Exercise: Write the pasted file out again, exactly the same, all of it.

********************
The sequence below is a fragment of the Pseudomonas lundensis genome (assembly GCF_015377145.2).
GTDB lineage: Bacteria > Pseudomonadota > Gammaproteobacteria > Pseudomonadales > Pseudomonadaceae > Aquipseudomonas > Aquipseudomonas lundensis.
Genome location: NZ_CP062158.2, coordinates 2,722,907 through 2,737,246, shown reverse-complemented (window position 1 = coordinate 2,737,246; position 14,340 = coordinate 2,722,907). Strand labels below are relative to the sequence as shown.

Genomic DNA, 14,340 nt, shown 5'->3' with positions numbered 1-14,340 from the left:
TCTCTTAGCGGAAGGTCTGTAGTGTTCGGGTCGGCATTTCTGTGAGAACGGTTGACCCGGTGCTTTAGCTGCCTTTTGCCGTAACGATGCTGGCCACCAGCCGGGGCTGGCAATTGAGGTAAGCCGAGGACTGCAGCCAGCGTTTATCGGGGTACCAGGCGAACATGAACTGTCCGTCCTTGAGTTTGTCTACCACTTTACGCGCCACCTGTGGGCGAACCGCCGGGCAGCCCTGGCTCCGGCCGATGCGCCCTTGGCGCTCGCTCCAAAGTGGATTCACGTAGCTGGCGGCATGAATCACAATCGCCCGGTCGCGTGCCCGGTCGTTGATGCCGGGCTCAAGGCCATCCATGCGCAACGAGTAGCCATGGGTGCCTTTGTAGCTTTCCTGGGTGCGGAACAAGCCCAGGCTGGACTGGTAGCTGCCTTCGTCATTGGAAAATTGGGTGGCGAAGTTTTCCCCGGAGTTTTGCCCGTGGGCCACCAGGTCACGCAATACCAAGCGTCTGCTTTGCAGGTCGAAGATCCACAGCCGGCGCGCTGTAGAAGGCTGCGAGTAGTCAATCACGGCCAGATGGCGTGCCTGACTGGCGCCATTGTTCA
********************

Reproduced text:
The sequence below is a fragment of the Pseudomonas lundensis genome (assembly GCF_015377145.2).
GTDB lineage: Bacteria > Pseudomonadota > Gammaproteobacteria > Pseudomonadales > Pseudomonadaceae > Aquipseudomonas > Aquipseudomonas lundensis.
Genome location: NZ_CP062158.2, coordinates 2,722,907 through 2,737,246, shown reverse-complemented (window position 1 = coordinate 2,737,246; position 14,340 = coordinate 2,722,907). Strand labels below are relative to the sequence as shown.

Genomic DNA, 14,340 nt, shown 5'->3' with positions numbered 1-14,340 from the left:
TCTCTTAGCGGAAGGTCTGTAGTGTTCGGGTCGGCATTTCTGTGAGAACGGTTGACCCGGTGCTTTAGCTGCCTTTTGCCGTAACGATGCTGGCCACCAGCCGGGGCTGGCAATTGAGGTAAGCCGAGGACTGCAGCCAGCGTTTATCGGGGTACCAGGCGAACATGAACTGTCCGTCCTTGAGTTTGTCTACCACTTTACGCGCCACCTGTGGGCGAACCGCCGGGCAGCCCTGGCTCCGGCCGATGCGCCCTTGGCGCTCGCTCCAAAGTGGATTCACGTAGCTGGCGGCATGAATCACAATCGCCCGGTCGCGTGCCCGGTCGTTGATGCCGGGCTCAAGGCCATCCATGCGCAACGAGTAGCCATGGGTGCCTTTGTAGCTTTCCTGGGTGCGGAACAAGCCCAGGCTGGACTGGTAGCTGCCTTCGTCATTGGAAAATTGGGTGGCGAAGTTTTCCCCGGAGTTTTGCCCGTGGGCCACCAGGTCACGCAATACCAAGCGTCTGCTTTGCAGGTCGAAGATCCACAGCCGGCGCGCTGTAGAAGGCTGCGAGTAGTCAATCACGGCCAGATGGCGTGCCTGACTGGCGCCATTGTTCA